Under Lawrence’s guidance, the university embarked on a vigorous fundraising campaign. He spearheaded a reorganization of the Rutgers University Foundation, Rutgers’ fundraising arm, that resulted in an increase of nearly 500 percent in yearly giving to the university and launched a $500 million, six-year campaign that at the time was the most ambitious in Rutgers’ history.
In the realm of information technology, Lawrence guided resources to such areas as web-based learning and computerized “smart” classrooms. He was the catalyst behind RUNet 2000, a universitywide communications infrastructure project to support instruction, research and outreach programming. Approved in 1998, RUNet 2000 was the largest infrastructure project in the university’s history, bringing voice, video and data connections to hundreds of university buildings and helping transform Rutgers into a wired 21st-century teaching and learning community. It paved the way for RU-tv, the award-winning, student-run New Brunswick Campus television network.
Despite a decade-long trend in declining state aid for higher education, Rutgers also experienced a significant construction boom during Lawrence’s tenure as president. The Sonny Werblin Recreation Center gave the Busch Campus a first-class athletic facility in 1991.
The campus center at Rutgers-Camden was expanded to include a new bookstore and health center in 1993, and the campus libraries were expanded the following year. Rutgers-New Brunswick built a new football stadium in 1994, and a renovation and expansion of the Dana Library at Rutgers-Newark enabled the Institute of Jazz Studies to make its collection available to students and scholars.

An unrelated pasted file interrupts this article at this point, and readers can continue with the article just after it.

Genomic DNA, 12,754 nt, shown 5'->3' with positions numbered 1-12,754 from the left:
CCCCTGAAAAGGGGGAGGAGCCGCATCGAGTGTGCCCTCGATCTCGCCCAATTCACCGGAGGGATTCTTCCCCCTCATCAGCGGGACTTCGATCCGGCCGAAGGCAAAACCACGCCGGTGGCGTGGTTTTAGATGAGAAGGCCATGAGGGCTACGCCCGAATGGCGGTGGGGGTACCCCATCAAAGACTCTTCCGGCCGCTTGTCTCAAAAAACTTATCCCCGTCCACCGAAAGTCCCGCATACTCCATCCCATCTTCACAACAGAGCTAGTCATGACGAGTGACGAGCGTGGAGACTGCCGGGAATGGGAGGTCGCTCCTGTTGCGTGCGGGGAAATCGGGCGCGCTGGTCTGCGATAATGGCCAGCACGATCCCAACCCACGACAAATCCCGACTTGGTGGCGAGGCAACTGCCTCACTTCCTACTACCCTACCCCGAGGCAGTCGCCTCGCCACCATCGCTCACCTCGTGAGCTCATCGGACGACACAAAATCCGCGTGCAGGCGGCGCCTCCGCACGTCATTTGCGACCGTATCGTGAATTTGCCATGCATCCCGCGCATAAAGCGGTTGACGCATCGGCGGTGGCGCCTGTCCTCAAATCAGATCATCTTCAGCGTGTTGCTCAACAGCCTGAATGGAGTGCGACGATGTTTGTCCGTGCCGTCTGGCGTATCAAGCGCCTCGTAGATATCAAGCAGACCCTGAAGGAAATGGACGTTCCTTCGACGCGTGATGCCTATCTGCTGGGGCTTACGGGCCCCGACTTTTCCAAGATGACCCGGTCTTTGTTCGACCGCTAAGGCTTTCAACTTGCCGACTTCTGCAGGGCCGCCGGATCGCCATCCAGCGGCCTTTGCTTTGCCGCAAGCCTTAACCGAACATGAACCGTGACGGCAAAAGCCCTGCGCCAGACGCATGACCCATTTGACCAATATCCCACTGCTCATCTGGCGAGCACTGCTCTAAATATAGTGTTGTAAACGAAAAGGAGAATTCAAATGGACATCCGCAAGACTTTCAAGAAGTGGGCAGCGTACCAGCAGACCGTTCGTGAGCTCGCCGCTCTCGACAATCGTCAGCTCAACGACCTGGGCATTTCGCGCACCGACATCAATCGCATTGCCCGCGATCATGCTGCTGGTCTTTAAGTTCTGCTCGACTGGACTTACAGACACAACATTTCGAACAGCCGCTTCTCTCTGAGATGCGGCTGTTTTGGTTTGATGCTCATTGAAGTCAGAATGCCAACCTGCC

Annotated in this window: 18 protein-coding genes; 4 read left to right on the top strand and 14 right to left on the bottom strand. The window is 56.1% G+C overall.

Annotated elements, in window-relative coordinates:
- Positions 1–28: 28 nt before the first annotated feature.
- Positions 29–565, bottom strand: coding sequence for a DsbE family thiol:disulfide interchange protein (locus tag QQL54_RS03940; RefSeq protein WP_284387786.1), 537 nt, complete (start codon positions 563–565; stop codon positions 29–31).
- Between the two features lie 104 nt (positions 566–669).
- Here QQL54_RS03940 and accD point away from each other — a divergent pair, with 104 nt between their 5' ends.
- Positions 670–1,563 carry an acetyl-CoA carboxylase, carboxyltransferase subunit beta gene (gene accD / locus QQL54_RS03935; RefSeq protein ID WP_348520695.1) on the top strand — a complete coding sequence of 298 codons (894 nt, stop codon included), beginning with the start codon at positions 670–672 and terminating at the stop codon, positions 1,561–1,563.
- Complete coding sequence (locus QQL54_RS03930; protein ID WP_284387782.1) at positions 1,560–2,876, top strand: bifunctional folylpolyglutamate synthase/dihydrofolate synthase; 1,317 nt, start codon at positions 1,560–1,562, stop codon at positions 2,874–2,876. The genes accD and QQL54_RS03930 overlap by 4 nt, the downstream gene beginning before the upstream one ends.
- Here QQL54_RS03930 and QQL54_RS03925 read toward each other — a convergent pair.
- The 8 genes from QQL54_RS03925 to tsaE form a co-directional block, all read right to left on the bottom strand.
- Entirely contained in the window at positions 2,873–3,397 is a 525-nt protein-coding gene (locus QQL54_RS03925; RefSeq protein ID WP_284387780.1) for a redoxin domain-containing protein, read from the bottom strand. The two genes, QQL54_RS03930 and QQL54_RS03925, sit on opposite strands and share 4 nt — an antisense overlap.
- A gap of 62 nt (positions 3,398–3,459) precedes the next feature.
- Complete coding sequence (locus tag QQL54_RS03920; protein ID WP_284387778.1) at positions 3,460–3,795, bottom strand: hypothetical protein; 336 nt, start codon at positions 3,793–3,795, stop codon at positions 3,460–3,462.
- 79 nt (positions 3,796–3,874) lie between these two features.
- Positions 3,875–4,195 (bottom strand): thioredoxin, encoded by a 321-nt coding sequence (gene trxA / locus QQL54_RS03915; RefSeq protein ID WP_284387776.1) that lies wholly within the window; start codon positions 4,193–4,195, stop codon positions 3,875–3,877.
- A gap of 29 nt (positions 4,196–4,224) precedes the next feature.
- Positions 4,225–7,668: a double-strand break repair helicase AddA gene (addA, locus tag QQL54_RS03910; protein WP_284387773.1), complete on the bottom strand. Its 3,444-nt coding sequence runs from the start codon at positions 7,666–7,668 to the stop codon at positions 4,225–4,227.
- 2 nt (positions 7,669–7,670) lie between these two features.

In downtown New Brunswick, the Civic Square building, home to the Mason Gross School of the Arts and the Edward J. Bloustein School of Planning and Public Policy, opened in 1996. Three years later, Rutgers-Newark’s new Center for Law and Justice, housing the Rutgers School of Law-Newark and the School of Criminal Justice, was dedicated.
Lawrence also championed undergraduate education at the state’s flagship public research university and instituted an enrollment-management system that brought in record numbers of applications. Student body diversity became a hallmark of his tenure that continues: U.S. News & World Report has ranked Rutgers-Newark first in the country in the category “Ethnic Diversity” among national universities for 16 consecutive years.
“There always had been tension between the history and more modern culture of Rutgers, between its elitist white male tradition and its more contemporary tradition as a large public research university,” noted Clement A. Price, Board of Governors Distinguished Service Professor of History at Rutgers-Newark. “President Lawrence had to address this concern. I co-chaired a campaign to increase diversity here, and President Lawrence was personally committed to the campaign.
“He prepared Rutgers for a paradigm shift, when most of the freshman class was not white and the student body became very diverse, pluralistic, and the campus heterogeneous. He also opened opportunities for minorities to join the faculty and was the first president to prepare Rutgers to be of New Jersey, to connect Rutgers to the state’s citizens.”